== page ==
The first time we went to Kuli'ou'ou, Kendall, Mits, and I continued on past trail, and Kaci decided to stay back. The trail from there is pretty narrow and there are some slippery parts. The trail past the end is for more experienced hikers and is exhilarating. After a climb down to the left at the end of the trail, you go along a narrow path with big drops on both sides. If you fall, you're definitely going to be airlifted out of there and may even die so be careful if you go. On the first time we went past the end, the wind blasted us and tried to throw us off the narrow path, but we made it to our goal, the next peak to the left. Today, Mits and I went past the end of the trail, and we went all the way to two peaks over. We didn't go to Pu'u O Kona because it was almost 12 and we had to meet our friends who had finished their exams. I was happy to find thimbleberries because i love raspberries, so we didn't leave empty-handed. Surprisingly, there was no wind, contrary to the weather advisory of 40 mph winds. So we were relieved and happy that we could travel past the end of the trail. We climbed up to the next peak and someone had put some electric wire and rope there to help. Like with the other trails, the rope is most likely there to help on the descent and you should be able to go up without the ropes. At the top of the next peak, there is no wind, and there are many plants. I found the thimbleberries i was looking for, but many weren't ripe so i took the ripest looking ones and planned to plant them at home. Mits and I tasted some and they taste like raspberries, but are softer and more sour.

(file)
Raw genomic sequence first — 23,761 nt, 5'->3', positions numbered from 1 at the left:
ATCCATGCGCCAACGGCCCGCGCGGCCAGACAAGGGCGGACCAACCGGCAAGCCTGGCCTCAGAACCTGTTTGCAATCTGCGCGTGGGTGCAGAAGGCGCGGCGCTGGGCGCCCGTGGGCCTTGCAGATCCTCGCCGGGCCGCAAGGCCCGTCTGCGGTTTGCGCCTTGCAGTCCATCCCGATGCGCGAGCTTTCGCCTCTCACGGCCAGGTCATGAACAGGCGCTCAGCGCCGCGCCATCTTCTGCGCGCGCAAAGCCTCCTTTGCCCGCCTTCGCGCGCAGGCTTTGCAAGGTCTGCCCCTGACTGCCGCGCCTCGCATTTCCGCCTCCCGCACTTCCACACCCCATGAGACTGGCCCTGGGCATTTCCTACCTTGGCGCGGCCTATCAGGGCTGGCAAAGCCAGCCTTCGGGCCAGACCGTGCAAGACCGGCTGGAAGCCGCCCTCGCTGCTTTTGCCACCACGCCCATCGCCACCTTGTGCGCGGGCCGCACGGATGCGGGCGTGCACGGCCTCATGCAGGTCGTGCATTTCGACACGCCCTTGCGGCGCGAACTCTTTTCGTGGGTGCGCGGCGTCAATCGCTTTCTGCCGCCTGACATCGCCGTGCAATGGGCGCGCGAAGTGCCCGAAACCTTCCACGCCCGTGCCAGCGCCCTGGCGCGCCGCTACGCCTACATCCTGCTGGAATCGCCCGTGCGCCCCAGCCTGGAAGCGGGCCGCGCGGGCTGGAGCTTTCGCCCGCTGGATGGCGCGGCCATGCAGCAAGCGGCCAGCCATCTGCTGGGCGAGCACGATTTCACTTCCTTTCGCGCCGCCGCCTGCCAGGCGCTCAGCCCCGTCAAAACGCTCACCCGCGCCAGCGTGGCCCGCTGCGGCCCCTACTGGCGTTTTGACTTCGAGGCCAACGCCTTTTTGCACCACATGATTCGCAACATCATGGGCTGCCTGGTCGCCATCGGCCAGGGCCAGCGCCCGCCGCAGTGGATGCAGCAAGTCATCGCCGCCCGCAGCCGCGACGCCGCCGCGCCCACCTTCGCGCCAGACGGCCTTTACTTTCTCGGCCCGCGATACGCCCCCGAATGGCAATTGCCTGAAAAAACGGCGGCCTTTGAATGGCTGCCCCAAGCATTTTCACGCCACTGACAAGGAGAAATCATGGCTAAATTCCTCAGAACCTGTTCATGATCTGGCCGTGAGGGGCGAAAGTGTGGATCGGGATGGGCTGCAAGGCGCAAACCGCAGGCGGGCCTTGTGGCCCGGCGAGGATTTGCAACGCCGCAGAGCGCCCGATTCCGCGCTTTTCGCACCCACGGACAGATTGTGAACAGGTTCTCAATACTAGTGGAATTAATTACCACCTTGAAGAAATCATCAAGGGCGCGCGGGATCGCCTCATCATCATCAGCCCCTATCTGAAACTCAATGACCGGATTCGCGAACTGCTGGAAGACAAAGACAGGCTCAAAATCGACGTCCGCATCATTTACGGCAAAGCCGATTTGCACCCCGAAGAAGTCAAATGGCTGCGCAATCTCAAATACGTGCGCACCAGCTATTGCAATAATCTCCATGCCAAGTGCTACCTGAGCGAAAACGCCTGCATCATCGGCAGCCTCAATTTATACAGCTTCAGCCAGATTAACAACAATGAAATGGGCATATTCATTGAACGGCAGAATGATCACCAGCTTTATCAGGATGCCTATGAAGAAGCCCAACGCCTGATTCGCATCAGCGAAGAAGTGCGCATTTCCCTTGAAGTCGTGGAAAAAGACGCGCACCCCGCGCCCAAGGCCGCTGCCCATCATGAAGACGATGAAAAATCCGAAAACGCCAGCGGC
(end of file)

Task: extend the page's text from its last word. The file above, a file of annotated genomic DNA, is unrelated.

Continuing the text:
The trek down is all downhill so we found ourselves running down a lot. We wanted to run past the boring part, so we ran while dodging the tree roots and rocks on the ground. The whole hike today took about 3 hours and is about 2.1 miles.

almost done with the boring part

View from up in the trees


Left to right: Koko Head, Hawaii Kai, Aina Haina

almost to the end of the trail

Panorama of the view before the end of the trail

Panorama of the end of the trail

End of the trail

Leaving the end of the trail marker

Going along...

Looking down

Up, up and away...

almost there...

Looking back...

Panorama of the view from the highest part we hiked to

Albino ladybug


Mitsuo thought this was spanish moss but it doesn't look like it

The "golden land algae." Which I found out is actually lichens

Thimbleberry. I'm trying to plant them so i can eat them